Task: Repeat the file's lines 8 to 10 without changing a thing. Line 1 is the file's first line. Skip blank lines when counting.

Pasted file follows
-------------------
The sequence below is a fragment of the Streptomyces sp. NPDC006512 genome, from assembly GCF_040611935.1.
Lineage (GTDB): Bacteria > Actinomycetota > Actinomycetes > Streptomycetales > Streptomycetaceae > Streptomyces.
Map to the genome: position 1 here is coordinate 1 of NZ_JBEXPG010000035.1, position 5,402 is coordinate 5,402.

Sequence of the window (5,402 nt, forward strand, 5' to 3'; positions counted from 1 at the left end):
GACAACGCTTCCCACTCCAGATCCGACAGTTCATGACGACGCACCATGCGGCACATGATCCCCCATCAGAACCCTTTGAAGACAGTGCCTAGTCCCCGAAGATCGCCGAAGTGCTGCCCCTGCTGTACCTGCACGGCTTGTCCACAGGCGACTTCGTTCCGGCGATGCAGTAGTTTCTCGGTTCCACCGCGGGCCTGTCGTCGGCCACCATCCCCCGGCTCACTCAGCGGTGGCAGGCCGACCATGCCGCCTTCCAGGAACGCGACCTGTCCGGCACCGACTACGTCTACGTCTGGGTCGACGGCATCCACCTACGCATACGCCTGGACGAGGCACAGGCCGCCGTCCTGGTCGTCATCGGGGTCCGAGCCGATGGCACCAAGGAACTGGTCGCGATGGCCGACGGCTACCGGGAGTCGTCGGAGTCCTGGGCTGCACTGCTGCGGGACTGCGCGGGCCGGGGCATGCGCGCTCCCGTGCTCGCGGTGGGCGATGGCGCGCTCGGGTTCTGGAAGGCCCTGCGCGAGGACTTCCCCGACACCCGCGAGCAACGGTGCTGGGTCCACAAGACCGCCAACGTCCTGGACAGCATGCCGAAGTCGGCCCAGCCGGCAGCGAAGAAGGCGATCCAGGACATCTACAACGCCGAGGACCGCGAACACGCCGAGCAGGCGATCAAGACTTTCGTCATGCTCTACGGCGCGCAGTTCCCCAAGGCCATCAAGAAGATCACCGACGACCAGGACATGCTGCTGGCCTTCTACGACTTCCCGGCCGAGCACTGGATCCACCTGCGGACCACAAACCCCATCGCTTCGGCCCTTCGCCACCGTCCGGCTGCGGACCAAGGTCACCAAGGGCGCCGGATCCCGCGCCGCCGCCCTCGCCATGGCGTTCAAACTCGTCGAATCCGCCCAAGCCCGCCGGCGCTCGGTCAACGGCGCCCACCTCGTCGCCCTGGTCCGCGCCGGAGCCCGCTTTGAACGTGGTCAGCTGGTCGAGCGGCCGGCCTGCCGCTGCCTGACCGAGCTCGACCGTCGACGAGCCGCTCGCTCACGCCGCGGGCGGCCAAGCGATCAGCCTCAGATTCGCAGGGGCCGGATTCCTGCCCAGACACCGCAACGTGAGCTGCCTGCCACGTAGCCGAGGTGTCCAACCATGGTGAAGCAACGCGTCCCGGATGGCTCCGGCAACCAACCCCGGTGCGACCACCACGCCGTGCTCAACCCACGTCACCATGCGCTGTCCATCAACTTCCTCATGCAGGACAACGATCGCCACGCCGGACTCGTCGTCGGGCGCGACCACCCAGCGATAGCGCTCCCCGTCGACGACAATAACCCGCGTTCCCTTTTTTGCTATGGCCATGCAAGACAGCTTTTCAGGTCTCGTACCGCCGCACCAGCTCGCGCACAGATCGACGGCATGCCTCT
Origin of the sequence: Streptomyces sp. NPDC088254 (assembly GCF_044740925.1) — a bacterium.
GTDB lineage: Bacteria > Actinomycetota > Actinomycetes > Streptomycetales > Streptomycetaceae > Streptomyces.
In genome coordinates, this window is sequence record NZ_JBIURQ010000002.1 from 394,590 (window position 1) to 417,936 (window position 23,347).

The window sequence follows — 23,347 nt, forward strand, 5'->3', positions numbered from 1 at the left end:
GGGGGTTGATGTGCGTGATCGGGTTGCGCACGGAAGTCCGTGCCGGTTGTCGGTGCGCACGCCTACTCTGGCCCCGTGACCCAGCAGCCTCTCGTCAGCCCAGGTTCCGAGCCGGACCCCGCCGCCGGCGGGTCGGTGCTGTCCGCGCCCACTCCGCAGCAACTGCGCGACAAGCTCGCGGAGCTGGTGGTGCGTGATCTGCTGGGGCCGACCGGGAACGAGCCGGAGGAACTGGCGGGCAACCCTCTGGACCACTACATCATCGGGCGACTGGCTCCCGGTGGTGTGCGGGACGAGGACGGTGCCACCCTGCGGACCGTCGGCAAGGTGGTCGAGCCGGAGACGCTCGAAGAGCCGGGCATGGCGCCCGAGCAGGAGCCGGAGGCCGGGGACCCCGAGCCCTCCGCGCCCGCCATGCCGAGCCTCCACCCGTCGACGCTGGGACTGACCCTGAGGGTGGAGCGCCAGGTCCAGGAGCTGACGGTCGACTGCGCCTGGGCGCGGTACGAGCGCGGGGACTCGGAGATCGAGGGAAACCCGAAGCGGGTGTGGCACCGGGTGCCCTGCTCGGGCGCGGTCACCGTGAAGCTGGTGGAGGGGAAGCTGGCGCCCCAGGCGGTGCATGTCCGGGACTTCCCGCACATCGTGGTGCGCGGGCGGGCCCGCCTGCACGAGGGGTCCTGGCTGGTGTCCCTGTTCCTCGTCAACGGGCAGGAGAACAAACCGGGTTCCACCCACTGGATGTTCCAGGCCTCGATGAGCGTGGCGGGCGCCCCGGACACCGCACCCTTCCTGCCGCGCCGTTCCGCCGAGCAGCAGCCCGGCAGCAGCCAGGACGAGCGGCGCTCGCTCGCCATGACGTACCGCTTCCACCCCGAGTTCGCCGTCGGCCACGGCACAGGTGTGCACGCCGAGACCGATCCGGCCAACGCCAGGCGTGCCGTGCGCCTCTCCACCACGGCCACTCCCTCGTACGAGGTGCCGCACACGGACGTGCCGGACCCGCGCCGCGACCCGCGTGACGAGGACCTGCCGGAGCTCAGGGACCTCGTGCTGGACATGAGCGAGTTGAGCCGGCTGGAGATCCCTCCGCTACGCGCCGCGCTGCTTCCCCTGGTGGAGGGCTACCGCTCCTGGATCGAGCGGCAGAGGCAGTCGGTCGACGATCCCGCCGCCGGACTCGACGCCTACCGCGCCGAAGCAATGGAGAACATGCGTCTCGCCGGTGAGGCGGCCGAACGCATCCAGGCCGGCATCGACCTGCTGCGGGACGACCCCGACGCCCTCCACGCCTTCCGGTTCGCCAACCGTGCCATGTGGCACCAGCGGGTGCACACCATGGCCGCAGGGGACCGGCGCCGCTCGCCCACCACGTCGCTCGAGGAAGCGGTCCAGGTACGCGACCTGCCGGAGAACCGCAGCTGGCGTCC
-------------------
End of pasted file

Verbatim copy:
In genome coordinates, this window is sequence record NZ_JBIURQ010000002.1 from 394,590 (window position 1) to 417,936 (window position 23,347).

The window sequence follows — 23,347 nt, forward strand, 5'->3', positions numbered from 1 at the left end:
GGGGGTTGATGTGCGTGATCGGGTTGCGCACGGAAGTCCGTGCCGGTTGTCGGTGCGCACGCCTACTCTGGCCCCGTGACCCAGCAGCCTCTCGTCAGCCCAGGTTCCGAGCCGGACCCCGCCGCCGGCGGGTCGGTGCTGTCCGCGCCCACTCCGCAGCAACTGCGCGACAAGCTCGCGGAGCTGGTGGTGCGTGATCTGCTGGGGCCGACCGGGAACGAGCCGGAGGAACTGGCGGGCAACCCTCTGGACCACTACATCATCGGGCGACTGGCTCCCGGTGGTGTGCGGGACGAGGACGGTGCCACCCTGCGGACCGTCGGCAAGGTGGTCGAGCCGGAGACGCTCGAAGAGCCGGGCATGGCGCCCGAGCAGGAGCCGGAGGCCGGGGACCCCGAGCCCTCCGCGCCCGCCATGCCGAGCCTCCACCCGTCGACGCTGGGACTGACCCTGAGGGTGGAGCGCCAGGTCCAGGAGCTGACGGTCGACTGCGCCTGGGCGCGGTACGAGCGCGGGGACTCGGAGATCGAGGGAAACCCGAAGCGGGTGTGGCACCGGGTGCCCTGCTCGGGCGCGGTCACCGTGAAGCTGGTGGAGGGGAAGCTGGCGCCCCAGGCGGTGCATGTCCGGGACTTCCCGCACATCGTGGTGCGCGGGCGGGCCCGCCTGCACGAGGGGTCCTGGCTGGTGTCCCTGTTCCTCGTCAACGGGCAGGAGAACAAACCGGGTTCCACCCACTGGATGTTCCAGGCCTCGATGAGCGTGGCGGGCGCCCCGGACACCGCACCCTTCCTGCCGCGCCGTTCCGCCGAGCAGCAGCCCGGCAGCAGCCAGGACGAGCGGCGCTCGCTCGCCATGACGTACCGCTTCCACCCCGAGTTCGCCGTCGGCCACGGCACAGGTGTGCACGCCGAGACCGATCCGGCCAACGCCAGGCGTGCCGTGCGCCTCTCCACCACGGCCACTCCCTCGTACGAGGTGCCGCACACGGACGTGCCGGACCCGCGCCGCGACCCGCGTGACGAGGACCTGCCGGAGCTCAGGGACCTCGTGCTGGACATGAGCGAGTTGAGCCGGCTGGAGATCCCTCCGCTACGCGCCGCGCTGCTTCCCCTGGTGGAGGGCTACCGCTCCTGGATCGAGCGGCAGAGGCAGTCGGTCGACGATCCCGCCGCCGGACTCGACGCCTACCGCGCCGAAGCAATGGAGAACATGCGTCTCGCCGGTGAGGCGGCCGAACGCATCCAGGCCGGCATCGACCTGCTGCGGGACGACCCCGACGCCCTCCACGCCTTCCGGTTCGCCAACCGTGCCATGTGGCACCAGCGGGTGCACACCATGGCCGCAGGGGACCGGCGCCGCTCGCCCACCACGTCGCTCGAGGAAGCGGTCCAGGTACGCGACCTGCCGGAGAACCGCAGCTGGCGTCC